Funeral homes are licensed by the state where they do business and are generally regulated by some type of State regulatory organization or board. They are also subject to Federal Trade Commission (FTC) regulations that govern the funeral industry. The FTC’s Funeral Rule is designed to help protect consumers from pressure to buy items they don’t need and ensure that funeral homes provide transparent pricing.
Funeral homes today are either owned and operated by a family or a group of private individuals or they are owned and operated by a corporation such as Service Corporation International (SCI), StoneMor, or Carriage Services. These corporations (also known as consolidators) started buying up family owned funeral firms back in the 1980’s and 1990’s but the trend reversed a bit in the 2000’s when the consolidators found difficulty in operating these firms following large volume acquisitions.
When you work with a funeral home, the person who works with you is generally a funeral director. Funeral directors are trained professionals who manage manage some, or all, of the funeral arrangements. They also take care of the technical services regarding the care, preparation, presentation, and final disposition of the deceased. In addition to working with funeral homes, funeral directors may be hired through a funeral home or mortuary, memorial societies, and alternative funeral service organizations. You may also hear funeral directors referred to as “morticians” or “undertakers.”
Funeral directors are typically educated at an undergraduate college and a mortuary college. Licensing requirements are established on a state-by-state basis and are governed by a funeral service regulatory board in each state. To become licensed, many states require a funeral director serve an internship and pass a state board examination. Oftentimes, a funeral director’s license is required to manage a funeral home.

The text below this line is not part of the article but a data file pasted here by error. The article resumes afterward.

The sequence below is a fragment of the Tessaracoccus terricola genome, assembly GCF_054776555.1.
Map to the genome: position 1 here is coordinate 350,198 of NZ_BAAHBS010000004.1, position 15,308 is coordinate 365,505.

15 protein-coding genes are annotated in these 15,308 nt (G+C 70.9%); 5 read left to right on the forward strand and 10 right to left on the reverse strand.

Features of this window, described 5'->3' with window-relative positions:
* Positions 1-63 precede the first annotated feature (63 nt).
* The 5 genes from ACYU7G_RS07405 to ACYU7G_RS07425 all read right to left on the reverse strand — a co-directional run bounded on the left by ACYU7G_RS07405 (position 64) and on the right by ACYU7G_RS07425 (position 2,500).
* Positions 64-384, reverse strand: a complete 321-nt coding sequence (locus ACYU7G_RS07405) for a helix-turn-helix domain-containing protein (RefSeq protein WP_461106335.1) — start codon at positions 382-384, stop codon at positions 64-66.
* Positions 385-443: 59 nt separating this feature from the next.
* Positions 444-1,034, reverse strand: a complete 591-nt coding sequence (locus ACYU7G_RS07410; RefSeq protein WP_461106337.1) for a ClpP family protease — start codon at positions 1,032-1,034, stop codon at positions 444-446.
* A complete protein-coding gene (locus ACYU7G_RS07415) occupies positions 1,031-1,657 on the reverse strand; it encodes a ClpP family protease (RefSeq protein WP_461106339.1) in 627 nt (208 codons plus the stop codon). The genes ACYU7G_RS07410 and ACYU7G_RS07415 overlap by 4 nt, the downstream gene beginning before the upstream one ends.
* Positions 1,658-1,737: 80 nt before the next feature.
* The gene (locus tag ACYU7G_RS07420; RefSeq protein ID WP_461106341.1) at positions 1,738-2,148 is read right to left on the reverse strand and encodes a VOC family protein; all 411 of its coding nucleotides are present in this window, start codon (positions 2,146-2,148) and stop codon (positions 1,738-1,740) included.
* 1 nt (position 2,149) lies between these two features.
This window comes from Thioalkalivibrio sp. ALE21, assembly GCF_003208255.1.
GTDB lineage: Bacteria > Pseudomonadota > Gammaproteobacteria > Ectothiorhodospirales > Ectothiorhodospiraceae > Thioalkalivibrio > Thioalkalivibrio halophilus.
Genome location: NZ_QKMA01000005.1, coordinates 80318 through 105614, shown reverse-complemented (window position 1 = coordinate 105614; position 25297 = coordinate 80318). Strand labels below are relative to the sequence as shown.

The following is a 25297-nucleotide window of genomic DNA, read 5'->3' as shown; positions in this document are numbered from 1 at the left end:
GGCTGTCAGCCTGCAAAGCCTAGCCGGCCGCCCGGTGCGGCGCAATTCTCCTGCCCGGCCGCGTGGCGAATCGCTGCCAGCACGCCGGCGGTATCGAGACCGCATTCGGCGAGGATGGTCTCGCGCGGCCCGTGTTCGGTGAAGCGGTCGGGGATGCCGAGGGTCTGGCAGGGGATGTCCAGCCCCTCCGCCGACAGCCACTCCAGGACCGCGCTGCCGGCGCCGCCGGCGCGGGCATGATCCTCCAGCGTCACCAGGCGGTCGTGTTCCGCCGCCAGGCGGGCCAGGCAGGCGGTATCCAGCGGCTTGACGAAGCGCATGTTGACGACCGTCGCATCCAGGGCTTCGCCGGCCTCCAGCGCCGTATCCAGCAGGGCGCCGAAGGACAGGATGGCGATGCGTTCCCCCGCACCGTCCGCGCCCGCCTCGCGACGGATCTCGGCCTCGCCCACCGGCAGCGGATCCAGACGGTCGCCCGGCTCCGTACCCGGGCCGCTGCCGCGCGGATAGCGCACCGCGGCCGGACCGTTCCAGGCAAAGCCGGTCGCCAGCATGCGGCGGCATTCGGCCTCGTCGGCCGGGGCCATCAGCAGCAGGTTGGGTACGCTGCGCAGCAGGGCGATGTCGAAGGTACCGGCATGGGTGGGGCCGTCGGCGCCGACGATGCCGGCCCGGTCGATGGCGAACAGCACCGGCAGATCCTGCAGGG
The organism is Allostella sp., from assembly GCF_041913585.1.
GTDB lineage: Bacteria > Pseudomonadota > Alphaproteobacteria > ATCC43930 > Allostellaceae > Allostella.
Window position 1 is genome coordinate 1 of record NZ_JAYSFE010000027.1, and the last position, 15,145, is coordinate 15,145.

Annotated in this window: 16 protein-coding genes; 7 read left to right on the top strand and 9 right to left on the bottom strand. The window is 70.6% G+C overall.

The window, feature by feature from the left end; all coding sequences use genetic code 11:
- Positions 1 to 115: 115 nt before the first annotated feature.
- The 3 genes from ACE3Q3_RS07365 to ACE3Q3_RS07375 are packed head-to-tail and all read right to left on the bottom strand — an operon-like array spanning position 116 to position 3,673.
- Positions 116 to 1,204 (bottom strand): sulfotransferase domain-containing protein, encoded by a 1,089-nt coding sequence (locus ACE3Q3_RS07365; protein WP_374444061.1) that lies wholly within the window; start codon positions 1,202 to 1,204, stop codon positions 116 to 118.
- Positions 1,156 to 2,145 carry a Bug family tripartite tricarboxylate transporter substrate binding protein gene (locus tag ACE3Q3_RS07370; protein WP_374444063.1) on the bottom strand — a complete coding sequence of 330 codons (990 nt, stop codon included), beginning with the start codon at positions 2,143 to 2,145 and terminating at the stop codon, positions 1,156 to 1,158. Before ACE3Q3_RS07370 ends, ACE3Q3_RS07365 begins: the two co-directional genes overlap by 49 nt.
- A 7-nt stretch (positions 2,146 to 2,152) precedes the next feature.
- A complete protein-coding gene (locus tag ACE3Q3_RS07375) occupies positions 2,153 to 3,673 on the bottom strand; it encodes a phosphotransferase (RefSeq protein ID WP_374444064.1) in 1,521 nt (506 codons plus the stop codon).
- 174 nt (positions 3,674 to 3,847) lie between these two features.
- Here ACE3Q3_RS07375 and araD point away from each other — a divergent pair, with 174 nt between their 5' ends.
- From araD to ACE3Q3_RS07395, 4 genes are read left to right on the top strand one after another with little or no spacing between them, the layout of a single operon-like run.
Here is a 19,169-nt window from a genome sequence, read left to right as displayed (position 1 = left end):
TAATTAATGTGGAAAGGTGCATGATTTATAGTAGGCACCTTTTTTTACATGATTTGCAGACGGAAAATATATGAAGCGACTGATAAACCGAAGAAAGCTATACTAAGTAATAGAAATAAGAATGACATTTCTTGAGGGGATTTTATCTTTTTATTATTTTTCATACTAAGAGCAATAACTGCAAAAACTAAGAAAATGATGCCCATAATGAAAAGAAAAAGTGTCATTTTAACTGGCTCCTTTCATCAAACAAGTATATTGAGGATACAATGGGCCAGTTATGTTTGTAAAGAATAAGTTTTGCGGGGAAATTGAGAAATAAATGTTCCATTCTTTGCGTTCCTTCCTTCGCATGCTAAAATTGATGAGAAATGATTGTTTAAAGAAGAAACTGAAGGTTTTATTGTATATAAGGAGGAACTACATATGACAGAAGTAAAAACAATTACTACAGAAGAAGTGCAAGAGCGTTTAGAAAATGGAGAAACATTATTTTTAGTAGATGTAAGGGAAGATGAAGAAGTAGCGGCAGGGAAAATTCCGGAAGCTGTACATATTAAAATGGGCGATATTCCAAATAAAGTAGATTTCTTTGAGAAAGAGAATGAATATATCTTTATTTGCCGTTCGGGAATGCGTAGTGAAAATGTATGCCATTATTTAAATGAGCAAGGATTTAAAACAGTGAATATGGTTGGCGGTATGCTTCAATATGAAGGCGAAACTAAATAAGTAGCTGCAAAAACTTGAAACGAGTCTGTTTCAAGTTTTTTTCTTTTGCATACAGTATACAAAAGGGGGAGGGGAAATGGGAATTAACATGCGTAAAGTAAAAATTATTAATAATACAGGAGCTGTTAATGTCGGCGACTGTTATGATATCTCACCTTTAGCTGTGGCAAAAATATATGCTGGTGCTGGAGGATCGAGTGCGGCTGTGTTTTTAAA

What Funeral Directors & Funeral Homes Do
Funeral homes and funeral directors handle the many details that go into caring for someone who is deceased. They also make all the arrangements for the funeral and memorial services. Below are some of the items that your funeral home and funeral director will handle.
- Available 24-hours a day to immediately respond when a death occurs.
- Remove the deceased from the place of death to a funeral home or other facility.
- Consult with survivors and assisting in funeral plans.
- Arrange the embalming, sanitary washing, dressing, cosmetology, hairdressing, and restoration (if required) of the body.
- Handle administrative matters such as filing the death certificate, publishing death notices and obituaries, files death claim benefits.
- Provide funeral products, such as caskets, vaults, urns, memorial chests, etc.
- Provide stationery products such as guest register books, memorial folders, prayer cards, acknowledgement cards, etc.
- Coordinate plans with clergy, cemetery, and/or crematory.
- Provide transportation for deceased and family members.
- Secure facilities for visitations and services.
- Provide music, flowers, and other elements of the funeral.
- Supervise visitations, funeral ceremonies and processions.
Alternatives to Traditional Funeral Homes
As the market for funeral services has grown more competitive, new options have begun to spring up. While this is good because it means you have more choices, it can also create confusion about where to turn. The table below summarizes the services offered by the various types of funeral service providers.
Who to call …
|When you need:||Funeral Home||Storefront|
|Cremation Service||Memorial Society**||Cemetery||Specialty Provider||Monument Company||Specialty|
|To transfer the body from place of death||●||●||●||●|
|To prepare and present the body||●||●||●||●|
|To direct funeral services||●||●||●||●|
|Caskets, urns,vaults, etc.||●||●||●||●||●||●|
|Grave marker installation|
|Burial or crypt space||●|
|Cremated remains scattered||●||At Sea Burial Company|
|Filing of legal documents||●||●||●||●|
|To publish the obituary||●||●||●||●||Newspaper|
*A Storefront Funeral Service is a company that provides funeral services but does not use a standalone building. The facilities, may, for example, be in a strip shopping center or an office building. In recent years we have see companies offering both burial and cremation services take advantage of existing buildings rather than owning or leasing standalone space.
**A Memorial Society is a non-religious, non-profit group that offers low cost end-of-life services. These group are generally membership-based and require some level of volunteer activity. They will negotiate favorable pricing with funeral service providers and make these services available to their members.